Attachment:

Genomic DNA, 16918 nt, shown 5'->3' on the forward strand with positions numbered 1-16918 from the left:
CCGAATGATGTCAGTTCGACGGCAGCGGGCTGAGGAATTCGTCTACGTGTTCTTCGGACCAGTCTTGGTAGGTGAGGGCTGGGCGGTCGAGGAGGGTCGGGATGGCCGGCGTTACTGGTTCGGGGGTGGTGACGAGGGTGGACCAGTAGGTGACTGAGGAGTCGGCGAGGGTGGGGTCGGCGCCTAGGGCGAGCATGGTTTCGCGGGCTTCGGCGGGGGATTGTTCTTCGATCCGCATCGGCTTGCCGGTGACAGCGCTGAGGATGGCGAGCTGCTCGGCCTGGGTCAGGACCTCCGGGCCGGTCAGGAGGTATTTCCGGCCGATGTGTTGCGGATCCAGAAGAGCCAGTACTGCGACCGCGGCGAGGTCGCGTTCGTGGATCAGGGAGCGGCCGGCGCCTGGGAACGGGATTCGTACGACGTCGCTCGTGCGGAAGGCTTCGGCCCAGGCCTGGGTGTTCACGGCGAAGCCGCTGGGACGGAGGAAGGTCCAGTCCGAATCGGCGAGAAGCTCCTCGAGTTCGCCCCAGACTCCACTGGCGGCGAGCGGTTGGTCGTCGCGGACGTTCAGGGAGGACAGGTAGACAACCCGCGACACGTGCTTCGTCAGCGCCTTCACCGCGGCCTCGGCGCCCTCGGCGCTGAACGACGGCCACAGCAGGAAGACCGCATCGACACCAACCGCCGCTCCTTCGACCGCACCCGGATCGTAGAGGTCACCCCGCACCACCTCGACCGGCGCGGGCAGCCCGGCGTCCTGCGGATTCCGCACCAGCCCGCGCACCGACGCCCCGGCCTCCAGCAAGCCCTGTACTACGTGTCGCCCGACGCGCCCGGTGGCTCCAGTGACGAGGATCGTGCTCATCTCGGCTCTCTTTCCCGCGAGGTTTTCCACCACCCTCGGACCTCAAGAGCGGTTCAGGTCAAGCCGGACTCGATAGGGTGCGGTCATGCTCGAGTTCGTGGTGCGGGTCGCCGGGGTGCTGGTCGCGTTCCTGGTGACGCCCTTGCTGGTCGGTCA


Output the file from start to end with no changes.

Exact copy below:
Genomic DNA, 16918 nt, shown 5'->3' on the forward strand with positions numbered 1-16918 from the left:
CCGAATGATGTCAGTTCGACGGCAGCGGGCTGAGGAATTCGTCTACGTGTTCTTCGGACCAGTCTTGGTAGGTGAGGGCTGGGCGGTCGAGGAGGGTCGGGATGGCCGGCGTTACTGGTTCGGGGGTGGTGACGAGGGTGGACCAGTAGGTGACTGAGGAGTCGGCGAGGGTGGGGTCGGCGCCTAGGGCGAGCATGGTTTCGCGGGCTTCGGCGGGGGATTGTTCTTCGATCCGCATCGGCTTGCCGGTGACAGCGCTGAGGATGGCGAGCTGCTCGGCCTGGGTCAGGACCTCCGGGCCGGTCAGGAGGTATTTCCGGCCGATGTGTTGCGGATCCAGAAGAGCCAGTACTGCGACCGCGGCGAGGTCGCGTTCGTGGATCAGGGAGCGGCCGGCGCCTGGGAACGGGATTCGTACGACGTCGCTCGTGCGGAAGGCTTCGGCCCAGGCCTGGGTGTTCACGGCGAAGCCGCTGGGACGGAGGAAGGTCCAGTCCGAATCGGCGAGAAGCTCCTCGAGTTCGCCCCAGACTCCACTGGCGGCGAGCGGTTGGTCGTCGCGGACGTTCAGGGAGGACAGGTAGACAACCCGCGACACGTGCTTCGTCAGCGCCTTCACCGCGGCCTCGGCGCCCTCGGCGCTGAACGACGGCCACAGCAGGAAGACCGCATCGACACCAACCGCCGCTCCTTCGACCGCACCCGGATCGTAGAGGTCACCCCGCACCACCTCGACCGGCGCGGGCAGCCCGGCGTCCTGCGGATTCCGCACCAGCCCGCGCACCGACGCCCCGGCCTCCAGCAAGCCCTGTACTACGTGTCGCCCGACGCGCCCGGTGGCTCCAGTGACGAGGATCGTGCTCATCTCGGCTCTCTTTCCCGCGAGGTTTTCCACCACCCTCGGACCTCAAGAGCGGTTCAGGTCAAGCCGGACTCGATAGGGTGCGGTCATGCTCGAGTTCGTGGTGCGGGTCGCCGGGGTGCTGGTCGCGTTCCTGGTGACGCCCTTGCTGGTCGGTCA